Fifty years later, there's been a big break in the case of the "Boston Strangler," a man believed to have brutally murdered 11 women around Boston in the 1960s.
Authorities say that DNA taken from Albert DeSalvo's nephew is a near certain match to seminal fluid found in the home of Mary Sullivan, who was 19 when she was murdered in 1964, the New York Times reported Thursday.
According to the BBC, DeSalvo confessed to the murders but was never convicted. Instead, he spent life in prison for a series of armed robberies and sexual assaults.
Police will now exhume DeSalvo's body -- he was stabbed in prison in 1973 -- in the hope of conclusively linking him to Sullivan's murder.
Suffolk District Attorney Daniel F. Conley explained to reporters that while DeSalvo had confessed to the 11 murders and two others, his confession had "been the subject of scepticism and controversy from almost the moment it was given."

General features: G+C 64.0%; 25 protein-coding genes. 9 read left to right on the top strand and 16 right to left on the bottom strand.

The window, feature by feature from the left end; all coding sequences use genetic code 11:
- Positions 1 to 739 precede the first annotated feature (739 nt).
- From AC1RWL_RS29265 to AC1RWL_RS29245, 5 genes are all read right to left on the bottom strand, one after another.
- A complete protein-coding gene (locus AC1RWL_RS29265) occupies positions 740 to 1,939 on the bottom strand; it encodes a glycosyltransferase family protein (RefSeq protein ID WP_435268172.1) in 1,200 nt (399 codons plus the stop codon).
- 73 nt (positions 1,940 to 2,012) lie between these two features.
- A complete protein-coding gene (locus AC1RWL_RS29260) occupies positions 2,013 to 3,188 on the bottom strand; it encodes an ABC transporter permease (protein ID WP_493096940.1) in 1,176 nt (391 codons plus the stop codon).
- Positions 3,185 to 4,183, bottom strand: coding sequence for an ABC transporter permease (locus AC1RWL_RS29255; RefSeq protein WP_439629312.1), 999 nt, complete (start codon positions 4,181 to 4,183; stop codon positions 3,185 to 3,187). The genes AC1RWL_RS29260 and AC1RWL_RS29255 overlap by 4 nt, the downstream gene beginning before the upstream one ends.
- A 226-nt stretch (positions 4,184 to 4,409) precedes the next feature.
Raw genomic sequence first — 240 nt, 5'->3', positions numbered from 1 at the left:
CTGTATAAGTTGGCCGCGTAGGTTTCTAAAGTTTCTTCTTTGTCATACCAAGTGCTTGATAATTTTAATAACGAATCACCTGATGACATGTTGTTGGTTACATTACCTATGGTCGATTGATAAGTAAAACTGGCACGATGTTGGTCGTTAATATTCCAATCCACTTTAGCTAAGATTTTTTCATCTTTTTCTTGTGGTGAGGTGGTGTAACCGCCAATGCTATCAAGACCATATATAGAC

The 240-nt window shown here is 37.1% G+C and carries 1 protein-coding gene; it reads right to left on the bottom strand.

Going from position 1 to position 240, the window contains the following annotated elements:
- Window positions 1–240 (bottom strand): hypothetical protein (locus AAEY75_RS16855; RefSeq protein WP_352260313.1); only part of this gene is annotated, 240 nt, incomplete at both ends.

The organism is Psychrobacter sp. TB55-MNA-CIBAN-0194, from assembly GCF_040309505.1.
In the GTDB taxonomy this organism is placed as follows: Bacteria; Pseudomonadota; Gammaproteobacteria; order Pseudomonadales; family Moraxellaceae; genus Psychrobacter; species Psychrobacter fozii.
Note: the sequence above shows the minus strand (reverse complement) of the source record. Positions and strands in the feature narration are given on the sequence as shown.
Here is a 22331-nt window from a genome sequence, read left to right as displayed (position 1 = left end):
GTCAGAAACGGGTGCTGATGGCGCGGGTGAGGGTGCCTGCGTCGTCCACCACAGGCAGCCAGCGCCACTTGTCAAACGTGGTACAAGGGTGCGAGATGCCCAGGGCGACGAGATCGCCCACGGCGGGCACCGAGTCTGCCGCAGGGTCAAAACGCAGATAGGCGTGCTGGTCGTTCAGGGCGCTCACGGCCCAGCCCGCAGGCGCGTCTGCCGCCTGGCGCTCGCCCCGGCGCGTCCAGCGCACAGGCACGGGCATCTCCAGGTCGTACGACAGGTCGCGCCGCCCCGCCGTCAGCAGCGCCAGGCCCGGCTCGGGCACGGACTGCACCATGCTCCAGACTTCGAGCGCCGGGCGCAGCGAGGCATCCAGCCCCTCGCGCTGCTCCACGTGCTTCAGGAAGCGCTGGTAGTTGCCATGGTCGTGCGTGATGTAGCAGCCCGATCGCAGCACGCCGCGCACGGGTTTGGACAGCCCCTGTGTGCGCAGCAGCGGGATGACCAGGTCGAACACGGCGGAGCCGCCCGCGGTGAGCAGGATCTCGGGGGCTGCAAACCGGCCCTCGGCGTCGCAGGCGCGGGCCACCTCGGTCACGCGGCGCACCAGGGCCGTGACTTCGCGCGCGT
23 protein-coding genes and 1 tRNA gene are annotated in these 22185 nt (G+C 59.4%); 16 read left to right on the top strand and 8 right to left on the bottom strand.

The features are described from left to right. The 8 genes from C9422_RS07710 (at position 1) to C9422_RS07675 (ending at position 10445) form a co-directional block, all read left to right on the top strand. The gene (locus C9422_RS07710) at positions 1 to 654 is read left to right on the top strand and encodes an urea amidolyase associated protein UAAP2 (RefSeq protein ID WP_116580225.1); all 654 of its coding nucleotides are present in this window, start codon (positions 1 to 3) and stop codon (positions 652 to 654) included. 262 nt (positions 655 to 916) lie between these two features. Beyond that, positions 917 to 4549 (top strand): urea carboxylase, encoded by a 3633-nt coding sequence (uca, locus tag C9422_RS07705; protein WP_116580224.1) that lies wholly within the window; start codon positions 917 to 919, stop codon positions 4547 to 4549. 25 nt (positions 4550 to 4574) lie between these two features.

Despite the new evidence linking DeSalvo to Sullivan's murder, Conley said that too much time had passed to conclusively link him to all 11 murders.
“At this point in time, 50 years removed from those deaths and without the biological evidence that we have in the Sullivan case, that is a question that we cannot answer,’’ Conley said.
“But these developments give us a glimmer of hope that there can be one day finality, if not accountability, for the families of the ten other women murdered so cruelly in Boston, Cambridge, Lawrence, Lynn and Salem.’’